Stick with Natty Boh. Resurrection is delicious, but you’re living in poverty and you need to come to terms with the fact that you can’t afford it. Lay off Chipotle for the same reason.

Wednesday, December 15, 2010

Building Capacity in Baltimore Schools

Every winter, education advocates across Maryland hit the streets to educate parents and residents on funding cuts on the table for their neighborhood schools.

The Baltimore Education Coalition (BEC) is made up of organizations from across Baltimore City that improve public schools. GHCC was a founding member of the BEC when it formed in 2009, together with organizations like BUILD, Child First Authority, and the ACLU of Maryland.

Jimmy Stuart is an AmeriCorps*VISTA member working in Success Academy, an alternative high school located at the Baltimore City Schools headquarters on North Avenue. As a VISTA, Jimmy is building sustainability in Success Academy’s programs—he sees firsthand how important adequate funding is to maintaining good schools. VISTA guidelines dictate that Jimmy can’t join BEC, but he can help lay the foundation for an active and engaged group of city residents and parents. Today we caught up with Jimmy to ask him about his work.

You’re an AmeriCorps*VISTA member—what does this mean in terms of restrictions on your personal involvement in advocacy efforts?

As a VISTA, I’m prevented from doing anything that ties the VISTA name or image to a political cause. In my project this year, I’m improving the quality and sustainability of programs provided to students at Success Academy, an alternative high school run by Baltimore City Schools. I’m involved with the BEC because funding for schools is directly tied to the goals of my project. In that capacity, I can inform people in the community about how to get involved with this work. I can talk about the BEC, help run meetings, and organize actions. But the actions themselves have to come from BEC members, not me. Simply put, I can tell people how to get to the bus to Annapolis, but I can’t get on the bus myself.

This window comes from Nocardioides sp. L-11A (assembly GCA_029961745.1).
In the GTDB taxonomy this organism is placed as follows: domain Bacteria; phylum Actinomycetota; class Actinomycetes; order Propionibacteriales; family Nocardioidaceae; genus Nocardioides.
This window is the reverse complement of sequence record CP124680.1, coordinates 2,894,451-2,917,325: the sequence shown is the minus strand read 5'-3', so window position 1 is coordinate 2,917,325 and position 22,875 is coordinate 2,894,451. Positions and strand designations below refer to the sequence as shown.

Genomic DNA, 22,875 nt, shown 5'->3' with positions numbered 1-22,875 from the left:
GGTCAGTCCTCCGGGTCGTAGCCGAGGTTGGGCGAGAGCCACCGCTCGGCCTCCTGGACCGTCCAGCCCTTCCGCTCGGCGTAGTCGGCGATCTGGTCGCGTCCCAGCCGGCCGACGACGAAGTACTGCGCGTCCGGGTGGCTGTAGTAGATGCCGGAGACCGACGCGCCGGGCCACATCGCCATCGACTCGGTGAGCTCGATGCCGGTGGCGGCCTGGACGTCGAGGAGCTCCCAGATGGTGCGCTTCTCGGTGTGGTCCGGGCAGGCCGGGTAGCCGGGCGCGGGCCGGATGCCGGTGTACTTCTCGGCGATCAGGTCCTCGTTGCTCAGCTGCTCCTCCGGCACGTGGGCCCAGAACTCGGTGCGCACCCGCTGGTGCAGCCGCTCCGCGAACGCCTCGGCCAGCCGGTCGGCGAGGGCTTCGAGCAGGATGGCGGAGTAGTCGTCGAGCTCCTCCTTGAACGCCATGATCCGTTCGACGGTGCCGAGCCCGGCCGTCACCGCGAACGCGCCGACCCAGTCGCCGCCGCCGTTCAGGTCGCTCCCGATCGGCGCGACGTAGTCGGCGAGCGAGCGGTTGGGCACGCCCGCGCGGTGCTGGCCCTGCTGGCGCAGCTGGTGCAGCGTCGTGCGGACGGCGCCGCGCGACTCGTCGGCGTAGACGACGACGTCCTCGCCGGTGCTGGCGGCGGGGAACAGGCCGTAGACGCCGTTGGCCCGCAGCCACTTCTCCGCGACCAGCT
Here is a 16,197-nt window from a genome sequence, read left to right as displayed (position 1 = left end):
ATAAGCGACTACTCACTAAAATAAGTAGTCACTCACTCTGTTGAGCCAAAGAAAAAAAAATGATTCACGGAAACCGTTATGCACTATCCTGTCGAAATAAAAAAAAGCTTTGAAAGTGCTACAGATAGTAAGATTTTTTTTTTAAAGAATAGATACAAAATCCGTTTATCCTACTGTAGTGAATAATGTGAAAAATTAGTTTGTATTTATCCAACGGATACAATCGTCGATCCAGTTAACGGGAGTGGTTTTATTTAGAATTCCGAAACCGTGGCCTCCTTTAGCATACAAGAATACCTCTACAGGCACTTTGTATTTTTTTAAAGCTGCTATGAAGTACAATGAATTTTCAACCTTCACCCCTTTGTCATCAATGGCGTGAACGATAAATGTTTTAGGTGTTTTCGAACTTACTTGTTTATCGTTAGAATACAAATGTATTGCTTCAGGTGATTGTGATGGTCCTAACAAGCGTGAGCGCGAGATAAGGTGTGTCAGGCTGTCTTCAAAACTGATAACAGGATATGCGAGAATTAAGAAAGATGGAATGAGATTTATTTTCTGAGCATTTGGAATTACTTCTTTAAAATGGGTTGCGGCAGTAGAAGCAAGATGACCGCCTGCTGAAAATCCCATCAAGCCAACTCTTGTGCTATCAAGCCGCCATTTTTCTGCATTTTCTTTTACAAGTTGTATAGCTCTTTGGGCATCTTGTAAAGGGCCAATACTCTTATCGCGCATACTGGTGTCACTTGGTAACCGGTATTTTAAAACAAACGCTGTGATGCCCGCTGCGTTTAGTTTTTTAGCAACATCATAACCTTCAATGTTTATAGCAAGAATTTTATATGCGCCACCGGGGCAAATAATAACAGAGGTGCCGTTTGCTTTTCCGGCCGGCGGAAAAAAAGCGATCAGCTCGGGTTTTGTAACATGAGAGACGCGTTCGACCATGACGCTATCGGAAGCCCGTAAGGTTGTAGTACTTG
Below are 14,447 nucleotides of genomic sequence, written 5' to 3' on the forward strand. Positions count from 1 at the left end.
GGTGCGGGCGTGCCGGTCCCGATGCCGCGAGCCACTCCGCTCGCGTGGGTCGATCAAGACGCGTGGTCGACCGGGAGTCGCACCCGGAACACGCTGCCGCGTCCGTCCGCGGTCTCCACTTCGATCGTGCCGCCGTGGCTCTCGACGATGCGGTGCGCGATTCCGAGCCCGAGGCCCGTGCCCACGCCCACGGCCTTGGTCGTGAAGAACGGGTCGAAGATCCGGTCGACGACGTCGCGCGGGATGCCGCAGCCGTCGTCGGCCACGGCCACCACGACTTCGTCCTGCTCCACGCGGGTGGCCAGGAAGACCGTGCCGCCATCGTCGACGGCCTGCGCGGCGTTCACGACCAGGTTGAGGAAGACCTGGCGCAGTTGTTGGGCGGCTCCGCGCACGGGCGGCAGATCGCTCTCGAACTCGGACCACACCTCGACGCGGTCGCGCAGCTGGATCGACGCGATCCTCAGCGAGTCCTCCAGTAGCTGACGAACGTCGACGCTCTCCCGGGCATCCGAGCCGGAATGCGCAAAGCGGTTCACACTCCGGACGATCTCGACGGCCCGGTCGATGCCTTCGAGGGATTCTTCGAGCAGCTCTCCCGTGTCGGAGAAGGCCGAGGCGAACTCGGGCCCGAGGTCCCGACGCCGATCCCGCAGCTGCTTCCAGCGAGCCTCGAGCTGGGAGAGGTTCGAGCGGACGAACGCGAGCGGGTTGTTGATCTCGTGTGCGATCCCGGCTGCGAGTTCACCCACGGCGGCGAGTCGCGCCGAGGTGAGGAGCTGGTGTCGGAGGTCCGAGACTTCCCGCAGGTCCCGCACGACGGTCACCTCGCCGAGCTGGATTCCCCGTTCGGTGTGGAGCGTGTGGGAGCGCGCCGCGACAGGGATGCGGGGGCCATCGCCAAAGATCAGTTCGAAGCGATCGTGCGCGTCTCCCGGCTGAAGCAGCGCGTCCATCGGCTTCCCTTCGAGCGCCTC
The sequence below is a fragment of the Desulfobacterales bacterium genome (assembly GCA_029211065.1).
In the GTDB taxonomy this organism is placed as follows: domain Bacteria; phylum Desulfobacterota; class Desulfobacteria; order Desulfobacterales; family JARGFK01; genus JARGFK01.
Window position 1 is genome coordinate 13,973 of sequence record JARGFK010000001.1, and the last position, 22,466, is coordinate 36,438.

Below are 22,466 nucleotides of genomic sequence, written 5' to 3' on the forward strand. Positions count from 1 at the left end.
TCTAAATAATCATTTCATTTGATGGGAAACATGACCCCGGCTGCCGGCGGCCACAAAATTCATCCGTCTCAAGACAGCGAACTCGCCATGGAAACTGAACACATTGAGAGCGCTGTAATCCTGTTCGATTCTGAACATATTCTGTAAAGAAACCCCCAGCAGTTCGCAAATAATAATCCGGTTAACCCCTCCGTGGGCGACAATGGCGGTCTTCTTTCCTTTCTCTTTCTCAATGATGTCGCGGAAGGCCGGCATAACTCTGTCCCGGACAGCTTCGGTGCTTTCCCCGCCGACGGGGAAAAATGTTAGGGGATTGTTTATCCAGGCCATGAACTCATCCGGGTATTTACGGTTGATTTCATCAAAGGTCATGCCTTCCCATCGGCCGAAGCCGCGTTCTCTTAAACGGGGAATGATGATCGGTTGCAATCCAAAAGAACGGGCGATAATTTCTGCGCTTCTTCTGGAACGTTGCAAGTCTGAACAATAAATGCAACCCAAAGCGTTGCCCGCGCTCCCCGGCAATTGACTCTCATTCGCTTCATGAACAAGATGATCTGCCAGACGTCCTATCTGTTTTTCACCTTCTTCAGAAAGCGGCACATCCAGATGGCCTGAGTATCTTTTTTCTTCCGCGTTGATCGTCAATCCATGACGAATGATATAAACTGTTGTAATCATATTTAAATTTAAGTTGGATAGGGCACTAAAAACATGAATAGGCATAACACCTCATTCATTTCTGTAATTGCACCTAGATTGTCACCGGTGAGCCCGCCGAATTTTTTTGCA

Your role is all about giving others a voice and making sure Baltimore’s citizens are engaged in the legislative process. How does this make you feel at the end of the day? Do you prefer empowering others over being on the front lines, or is it a struggle not to get your hands dirty?

Even if I was doing direct advocacy, the work would be pointless if we weren’t focused on informing others so they know what it means to be advocates for themselves. The need is too great for anyone to do this alone—Baltimore needs a loud, strong voice for our schools. Funding for education affects me, but many other people in this city are closer to the issue than I am. Providing people who are closest to the problem with the information to affect change is going to yield far better results than anything I could do on my own.

Sure, I’ll be disappointed I can’t get on the buses to Annapolis with our community members. But the experience of inspiring people and getting them to that point is something that I’ll carry with me much longer than that momentary disappointment.           

What is your favorite aspect of GHCC’s advocacy work? What have you learned during your tenure here?

What I appreciate most about GHCC’s advocacy work is our awareness of the many different issues affect each other and affect our work. Advocacy often gets broken down into smaller and smaller compartments—you meet people who are passionate about one issue, and one issue only. At GHCC, there’s an understanding that many issues affect our work, and if we want to do our work well, we can’t just plug away on one of them. It all matters.